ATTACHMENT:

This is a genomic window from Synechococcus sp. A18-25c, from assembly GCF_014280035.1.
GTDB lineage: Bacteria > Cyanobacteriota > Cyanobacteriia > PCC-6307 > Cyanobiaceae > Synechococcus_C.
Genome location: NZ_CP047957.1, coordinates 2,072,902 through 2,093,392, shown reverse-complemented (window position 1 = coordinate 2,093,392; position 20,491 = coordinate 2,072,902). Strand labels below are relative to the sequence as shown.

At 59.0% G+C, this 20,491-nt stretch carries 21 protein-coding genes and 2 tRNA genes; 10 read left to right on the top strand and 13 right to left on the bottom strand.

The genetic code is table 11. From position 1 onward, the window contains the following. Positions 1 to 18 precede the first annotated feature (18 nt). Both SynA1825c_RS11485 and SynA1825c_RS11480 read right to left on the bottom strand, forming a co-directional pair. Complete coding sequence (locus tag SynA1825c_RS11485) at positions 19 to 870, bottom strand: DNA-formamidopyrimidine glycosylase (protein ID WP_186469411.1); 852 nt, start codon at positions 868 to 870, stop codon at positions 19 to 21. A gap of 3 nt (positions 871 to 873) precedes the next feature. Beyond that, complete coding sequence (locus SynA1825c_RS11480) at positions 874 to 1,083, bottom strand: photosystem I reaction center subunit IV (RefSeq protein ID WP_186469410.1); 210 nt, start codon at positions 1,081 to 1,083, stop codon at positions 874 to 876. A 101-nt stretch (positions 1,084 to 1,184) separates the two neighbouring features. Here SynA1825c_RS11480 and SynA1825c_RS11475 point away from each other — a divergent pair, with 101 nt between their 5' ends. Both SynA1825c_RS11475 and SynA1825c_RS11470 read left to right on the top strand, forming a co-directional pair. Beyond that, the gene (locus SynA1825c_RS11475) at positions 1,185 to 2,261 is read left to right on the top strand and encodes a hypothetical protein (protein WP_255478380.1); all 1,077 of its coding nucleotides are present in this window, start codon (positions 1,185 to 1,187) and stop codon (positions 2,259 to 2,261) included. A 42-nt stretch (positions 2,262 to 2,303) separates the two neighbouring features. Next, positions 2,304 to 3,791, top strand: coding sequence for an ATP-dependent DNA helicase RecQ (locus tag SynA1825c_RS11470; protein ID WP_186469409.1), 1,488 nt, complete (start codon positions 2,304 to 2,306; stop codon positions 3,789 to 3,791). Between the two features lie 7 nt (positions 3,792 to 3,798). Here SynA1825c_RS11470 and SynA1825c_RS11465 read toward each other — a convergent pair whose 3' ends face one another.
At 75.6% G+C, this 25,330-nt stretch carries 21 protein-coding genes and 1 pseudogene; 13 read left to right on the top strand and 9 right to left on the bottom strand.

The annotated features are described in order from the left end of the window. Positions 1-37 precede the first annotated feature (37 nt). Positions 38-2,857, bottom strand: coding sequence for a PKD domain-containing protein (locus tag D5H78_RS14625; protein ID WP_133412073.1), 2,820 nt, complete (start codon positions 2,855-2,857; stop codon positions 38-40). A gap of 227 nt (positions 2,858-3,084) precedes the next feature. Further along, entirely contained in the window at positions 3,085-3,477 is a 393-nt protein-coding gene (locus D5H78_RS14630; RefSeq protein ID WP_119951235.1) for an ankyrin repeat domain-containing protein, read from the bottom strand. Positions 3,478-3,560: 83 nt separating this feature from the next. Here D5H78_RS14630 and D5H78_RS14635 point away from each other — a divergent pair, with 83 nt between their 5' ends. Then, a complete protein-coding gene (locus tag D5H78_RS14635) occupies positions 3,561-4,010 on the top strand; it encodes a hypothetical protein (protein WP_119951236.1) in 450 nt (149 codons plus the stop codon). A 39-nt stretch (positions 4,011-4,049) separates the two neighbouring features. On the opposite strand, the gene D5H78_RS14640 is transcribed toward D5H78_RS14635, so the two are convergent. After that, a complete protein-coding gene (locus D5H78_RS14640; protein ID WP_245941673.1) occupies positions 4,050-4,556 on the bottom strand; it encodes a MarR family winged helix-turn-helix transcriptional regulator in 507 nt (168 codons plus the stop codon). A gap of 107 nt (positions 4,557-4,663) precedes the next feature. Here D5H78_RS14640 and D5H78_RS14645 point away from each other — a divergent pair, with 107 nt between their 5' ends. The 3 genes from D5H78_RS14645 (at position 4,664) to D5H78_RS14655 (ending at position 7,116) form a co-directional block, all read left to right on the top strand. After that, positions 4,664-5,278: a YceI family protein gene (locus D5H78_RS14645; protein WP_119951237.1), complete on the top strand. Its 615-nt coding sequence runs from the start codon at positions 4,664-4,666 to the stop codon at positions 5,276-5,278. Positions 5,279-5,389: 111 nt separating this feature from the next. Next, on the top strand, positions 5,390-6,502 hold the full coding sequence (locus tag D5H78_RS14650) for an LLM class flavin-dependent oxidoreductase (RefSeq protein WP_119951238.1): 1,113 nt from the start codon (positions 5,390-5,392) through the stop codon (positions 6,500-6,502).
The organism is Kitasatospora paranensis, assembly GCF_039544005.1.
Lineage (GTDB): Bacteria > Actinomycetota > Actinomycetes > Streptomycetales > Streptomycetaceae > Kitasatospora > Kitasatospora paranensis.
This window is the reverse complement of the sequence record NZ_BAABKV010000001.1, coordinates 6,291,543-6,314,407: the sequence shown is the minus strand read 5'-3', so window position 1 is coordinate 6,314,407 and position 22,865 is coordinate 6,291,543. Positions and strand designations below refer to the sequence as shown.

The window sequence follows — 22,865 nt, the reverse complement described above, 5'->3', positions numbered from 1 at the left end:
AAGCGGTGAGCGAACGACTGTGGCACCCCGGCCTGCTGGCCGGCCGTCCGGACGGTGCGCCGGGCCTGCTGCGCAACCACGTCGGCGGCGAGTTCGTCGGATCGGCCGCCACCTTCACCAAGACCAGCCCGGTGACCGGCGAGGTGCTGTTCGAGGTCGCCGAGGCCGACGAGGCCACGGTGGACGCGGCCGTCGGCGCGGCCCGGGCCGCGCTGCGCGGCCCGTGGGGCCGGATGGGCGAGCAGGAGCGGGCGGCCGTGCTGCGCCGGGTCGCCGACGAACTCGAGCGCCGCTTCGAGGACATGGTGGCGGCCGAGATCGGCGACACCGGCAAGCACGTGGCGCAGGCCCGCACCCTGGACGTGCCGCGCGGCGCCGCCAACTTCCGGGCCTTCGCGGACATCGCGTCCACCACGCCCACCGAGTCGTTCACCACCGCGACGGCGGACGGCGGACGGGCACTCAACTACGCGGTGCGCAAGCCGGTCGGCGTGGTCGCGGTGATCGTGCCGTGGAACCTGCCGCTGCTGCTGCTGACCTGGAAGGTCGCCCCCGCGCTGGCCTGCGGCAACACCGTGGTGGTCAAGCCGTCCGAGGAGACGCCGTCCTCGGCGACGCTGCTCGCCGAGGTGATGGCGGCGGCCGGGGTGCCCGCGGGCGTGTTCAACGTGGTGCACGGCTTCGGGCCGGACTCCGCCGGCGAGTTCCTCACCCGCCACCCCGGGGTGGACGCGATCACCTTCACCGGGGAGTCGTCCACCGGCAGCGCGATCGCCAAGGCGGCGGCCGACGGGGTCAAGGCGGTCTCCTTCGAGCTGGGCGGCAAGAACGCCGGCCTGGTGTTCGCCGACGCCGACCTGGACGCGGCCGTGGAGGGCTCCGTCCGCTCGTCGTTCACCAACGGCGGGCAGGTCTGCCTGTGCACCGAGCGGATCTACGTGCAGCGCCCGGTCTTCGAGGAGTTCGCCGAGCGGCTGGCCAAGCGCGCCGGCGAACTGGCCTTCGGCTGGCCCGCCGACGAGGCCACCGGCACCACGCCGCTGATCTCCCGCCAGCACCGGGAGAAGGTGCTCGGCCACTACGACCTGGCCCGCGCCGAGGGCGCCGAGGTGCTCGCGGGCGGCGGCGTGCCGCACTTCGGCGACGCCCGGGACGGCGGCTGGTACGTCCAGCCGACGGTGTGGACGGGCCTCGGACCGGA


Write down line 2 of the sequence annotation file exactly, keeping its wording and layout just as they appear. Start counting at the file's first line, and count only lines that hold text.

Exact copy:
GTDB lineage: Bacteria > Cyanobacteriota > Cyanobacteriia > PCC-6307 > Cyanobiaceae > Synechococcus_C.